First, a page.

When you're starting out, it's important to understand what you need to register for and how to protect your business brand.

If you haven't registered your business name already, you probably have a good idea of what you want. So which registration do you apply for, a business name, a trade mark or both?

Here's a run down on what they are, the benefits and how to protect your brand.

Before you register your business name, you should always check to see if it has been trade marked. You can check if a trade mark already exists using Australian Trade Mark Search.

Get the most out of your search with these tips from IP Australia.

Business names


A business name is the name you trade under and identifies who you are to your customers and other businesses.

  • Before you start operating, you must register a business name if you are trading under a name that is not your own.
  • You cannot register a business name that is identical or too similar to the registered name of another Australian business or company.
  • Registering a business name does not stop someone who has registered the name as a trade mark from using it.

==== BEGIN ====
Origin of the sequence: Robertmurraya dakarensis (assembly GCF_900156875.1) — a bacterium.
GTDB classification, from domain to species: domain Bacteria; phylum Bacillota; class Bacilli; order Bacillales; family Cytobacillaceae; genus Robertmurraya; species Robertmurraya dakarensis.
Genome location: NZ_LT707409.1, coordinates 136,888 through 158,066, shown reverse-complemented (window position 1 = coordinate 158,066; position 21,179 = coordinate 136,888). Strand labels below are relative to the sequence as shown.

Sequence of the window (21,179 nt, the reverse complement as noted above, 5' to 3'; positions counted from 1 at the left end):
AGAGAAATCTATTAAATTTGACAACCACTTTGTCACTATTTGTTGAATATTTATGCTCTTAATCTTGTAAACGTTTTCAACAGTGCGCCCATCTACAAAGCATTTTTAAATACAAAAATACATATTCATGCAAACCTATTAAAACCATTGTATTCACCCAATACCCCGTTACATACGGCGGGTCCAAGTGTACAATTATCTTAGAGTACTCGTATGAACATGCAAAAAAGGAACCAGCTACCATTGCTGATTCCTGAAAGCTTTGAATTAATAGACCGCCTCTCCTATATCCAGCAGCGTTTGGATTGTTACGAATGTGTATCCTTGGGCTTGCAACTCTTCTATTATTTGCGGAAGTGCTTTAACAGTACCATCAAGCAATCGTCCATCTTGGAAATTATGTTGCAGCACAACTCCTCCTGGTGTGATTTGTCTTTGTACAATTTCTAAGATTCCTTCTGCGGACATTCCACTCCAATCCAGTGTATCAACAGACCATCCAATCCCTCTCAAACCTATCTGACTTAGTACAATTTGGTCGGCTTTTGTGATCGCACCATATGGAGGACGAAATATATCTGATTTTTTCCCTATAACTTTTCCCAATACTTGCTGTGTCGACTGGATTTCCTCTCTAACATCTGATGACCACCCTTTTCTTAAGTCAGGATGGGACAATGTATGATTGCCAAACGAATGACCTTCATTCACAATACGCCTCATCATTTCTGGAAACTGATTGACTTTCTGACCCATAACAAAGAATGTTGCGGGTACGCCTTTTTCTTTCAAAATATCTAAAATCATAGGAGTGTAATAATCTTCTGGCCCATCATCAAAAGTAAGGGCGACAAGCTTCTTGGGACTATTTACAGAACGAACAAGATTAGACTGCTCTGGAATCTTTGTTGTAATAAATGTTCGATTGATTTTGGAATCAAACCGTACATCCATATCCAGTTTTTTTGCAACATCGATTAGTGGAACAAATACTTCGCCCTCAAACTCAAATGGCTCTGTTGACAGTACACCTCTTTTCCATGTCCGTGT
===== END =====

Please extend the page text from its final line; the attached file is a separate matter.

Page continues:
Trade marks


A trade mark is your registered brand and is used to distinguish your business from other products and services.

  • A trade mark can be a letter, number, word, phrase, logo, image, sound, movement, shape or scent.
  • Registering a trade mark gives you exclusive rights to your business name in Australia.

If you find a trade mark similar to yours which already exists, it may be possible for both trade marks to coexist if the goods and services they relate to are different.

For example, 'DOVE' on soap and 'DOVE' on chocolate. Although both trade marks are for the same word, 'soap' and 'chocolate' are considered to be different goods, with a different purpose and sold through different trade channels.

Protect your business


If you want exclusive rights to your business name, you'll need to protect it with a trade mark. This will help you:

  • protect your name and stop others from trading with it
  • get exclusive use of that trade mark throughout Australia
  • have protection in all Australian states and territories for an initial period of 10 years.